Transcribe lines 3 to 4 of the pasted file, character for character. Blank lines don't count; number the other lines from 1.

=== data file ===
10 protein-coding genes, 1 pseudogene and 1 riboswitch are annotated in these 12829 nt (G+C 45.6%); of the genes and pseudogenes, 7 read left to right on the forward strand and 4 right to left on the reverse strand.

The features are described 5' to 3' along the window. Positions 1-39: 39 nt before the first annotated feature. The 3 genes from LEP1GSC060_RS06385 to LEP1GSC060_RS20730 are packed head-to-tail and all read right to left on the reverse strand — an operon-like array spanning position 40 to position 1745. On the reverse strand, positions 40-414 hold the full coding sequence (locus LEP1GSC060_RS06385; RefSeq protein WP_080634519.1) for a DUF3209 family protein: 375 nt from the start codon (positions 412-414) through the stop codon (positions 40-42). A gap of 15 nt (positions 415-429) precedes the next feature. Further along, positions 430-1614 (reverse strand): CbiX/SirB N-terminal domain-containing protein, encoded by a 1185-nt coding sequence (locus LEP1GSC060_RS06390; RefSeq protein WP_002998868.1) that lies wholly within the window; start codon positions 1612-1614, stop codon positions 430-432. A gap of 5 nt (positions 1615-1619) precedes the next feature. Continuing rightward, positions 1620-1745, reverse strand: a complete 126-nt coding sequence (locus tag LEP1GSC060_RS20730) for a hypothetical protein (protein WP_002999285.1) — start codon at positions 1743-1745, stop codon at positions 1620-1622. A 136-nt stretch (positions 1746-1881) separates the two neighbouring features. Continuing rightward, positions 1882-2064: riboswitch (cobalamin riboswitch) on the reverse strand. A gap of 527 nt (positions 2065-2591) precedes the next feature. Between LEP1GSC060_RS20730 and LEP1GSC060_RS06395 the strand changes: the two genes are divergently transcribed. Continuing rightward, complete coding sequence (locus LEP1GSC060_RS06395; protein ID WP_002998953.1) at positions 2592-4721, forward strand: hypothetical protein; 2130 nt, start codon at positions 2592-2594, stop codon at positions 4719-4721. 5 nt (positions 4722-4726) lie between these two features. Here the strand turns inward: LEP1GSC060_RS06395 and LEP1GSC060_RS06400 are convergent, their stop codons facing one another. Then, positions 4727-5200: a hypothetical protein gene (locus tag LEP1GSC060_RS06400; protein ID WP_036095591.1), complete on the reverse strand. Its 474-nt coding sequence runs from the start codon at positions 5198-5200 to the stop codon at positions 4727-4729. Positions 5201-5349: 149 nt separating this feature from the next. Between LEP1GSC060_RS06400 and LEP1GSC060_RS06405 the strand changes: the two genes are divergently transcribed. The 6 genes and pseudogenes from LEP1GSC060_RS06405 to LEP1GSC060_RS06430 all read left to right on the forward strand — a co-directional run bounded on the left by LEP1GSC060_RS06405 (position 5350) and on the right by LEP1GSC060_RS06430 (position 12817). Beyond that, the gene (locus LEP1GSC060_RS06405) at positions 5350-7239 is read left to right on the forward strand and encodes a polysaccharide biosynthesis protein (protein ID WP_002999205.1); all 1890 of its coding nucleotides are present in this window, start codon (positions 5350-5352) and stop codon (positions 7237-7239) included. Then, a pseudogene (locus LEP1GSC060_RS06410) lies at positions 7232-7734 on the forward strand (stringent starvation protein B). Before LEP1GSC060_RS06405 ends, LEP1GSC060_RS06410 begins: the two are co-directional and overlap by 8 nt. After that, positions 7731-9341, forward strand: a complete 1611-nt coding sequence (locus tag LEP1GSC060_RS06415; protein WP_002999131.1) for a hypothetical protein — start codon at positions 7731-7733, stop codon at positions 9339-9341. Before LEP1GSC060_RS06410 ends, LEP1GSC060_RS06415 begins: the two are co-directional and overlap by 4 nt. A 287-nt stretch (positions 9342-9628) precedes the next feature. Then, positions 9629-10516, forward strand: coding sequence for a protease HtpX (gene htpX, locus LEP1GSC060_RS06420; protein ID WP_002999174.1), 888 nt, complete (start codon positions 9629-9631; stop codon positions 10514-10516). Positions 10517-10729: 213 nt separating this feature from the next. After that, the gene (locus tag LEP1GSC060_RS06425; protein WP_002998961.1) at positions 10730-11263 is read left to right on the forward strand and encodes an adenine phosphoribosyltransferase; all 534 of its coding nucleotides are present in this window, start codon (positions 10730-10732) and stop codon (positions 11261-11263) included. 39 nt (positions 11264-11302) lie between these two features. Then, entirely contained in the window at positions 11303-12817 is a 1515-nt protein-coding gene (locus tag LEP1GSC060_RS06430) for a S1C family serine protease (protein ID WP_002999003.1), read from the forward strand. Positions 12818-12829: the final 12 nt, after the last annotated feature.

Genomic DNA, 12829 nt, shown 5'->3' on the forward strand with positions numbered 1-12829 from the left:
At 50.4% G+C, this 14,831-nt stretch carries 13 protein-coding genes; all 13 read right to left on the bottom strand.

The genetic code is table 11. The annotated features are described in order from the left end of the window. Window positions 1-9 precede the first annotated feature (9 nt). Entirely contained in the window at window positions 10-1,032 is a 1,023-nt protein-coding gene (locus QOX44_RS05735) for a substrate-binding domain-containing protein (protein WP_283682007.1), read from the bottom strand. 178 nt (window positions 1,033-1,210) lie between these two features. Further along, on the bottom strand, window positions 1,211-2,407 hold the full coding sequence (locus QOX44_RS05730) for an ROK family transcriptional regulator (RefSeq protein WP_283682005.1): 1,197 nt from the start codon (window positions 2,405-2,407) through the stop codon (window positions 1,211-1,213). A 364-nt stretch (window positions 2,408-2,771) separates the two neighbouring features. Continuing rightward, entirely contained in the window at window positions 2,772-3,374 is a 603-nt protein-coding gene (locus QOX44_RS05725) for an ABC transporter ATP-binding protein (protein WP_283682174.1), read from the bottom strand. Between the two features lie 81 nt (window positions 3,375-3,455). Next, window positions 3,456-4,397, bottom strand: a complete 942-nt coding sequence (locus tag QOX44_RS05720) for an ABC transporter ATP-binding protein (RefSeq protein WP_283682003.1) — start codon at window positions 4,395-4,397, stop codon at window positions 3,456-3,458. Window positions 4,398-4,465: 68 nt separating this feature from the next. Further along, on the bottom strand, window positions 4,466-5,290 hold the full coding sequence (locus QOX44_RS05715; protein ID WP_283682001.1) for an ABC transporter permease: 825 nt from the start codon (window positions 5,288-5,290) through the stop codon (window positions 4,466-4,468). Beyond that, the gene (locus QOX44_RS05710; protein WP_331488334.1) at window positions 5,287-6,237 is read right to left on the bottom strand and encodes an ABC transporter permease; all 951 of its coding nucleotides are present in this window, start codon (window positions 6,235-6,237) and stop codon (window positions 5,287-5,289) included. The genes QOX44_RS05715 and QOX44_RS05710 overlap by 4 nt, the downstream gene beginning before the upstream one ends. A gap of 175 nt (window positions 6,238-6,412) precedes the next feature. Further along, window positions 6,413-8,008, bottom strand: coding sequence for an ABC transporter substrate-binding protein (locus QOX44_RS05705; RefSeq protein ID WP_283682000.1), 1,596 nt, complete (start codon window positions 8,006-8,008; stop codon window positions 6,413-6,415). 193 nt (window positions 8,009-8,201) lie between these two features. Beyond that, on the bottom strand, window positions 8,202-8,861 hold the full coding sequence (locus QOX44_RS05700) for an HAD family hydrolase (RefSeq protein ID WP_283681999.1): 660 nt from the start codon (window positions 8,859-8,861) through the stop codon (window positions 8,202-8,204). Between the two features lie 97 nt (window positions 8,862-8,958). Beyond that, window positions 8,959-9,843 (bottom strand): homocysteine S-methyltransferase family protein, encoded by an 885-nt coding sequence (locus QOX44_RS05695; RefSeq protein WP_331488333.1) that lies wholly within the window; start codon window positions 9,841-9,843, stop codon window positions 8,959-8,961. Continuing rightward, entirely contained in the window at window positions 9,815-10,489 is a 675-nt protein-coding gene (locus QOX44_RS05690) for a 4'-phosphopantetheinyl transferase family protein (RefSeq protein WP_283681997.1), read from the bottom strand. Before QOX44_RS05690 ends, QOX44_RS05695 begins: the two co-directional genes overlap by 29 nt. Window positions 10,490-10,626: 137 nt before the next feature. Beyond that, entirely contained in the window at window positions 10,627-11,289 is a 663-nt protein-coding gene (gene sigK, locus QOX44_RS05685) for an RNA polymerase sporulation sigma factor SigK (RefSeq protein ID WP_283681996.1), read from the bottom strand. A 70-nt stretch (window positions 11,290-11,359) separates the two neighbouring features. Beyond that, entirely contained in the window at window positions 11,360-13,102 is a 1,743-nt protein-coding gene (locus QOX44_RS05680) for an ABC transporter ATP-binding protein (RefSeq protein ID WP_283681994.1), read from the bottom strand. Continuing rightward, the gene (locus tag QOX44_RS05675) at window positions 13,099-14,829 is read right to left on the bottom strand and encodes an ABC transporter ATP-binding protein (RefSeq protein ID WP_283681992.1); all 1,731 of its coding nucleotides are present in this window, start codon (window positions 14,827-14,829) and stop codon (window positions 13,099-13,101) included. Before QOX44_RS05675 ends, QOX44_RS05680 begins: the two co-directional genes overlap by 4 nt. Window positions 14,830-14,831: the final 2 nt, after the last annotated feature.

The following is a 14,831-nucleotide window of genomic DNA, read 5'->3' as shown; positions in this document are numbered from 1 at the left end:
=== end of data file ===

Genomic DNA, 12829 nt, shown 5'->3' on the forward strand with positions numbered 1-12829 from the left:
At 50.4% G+C, this 14,831-nt stretch carries 13 protein-coding genes; all 13 read right to left on the bottom strand.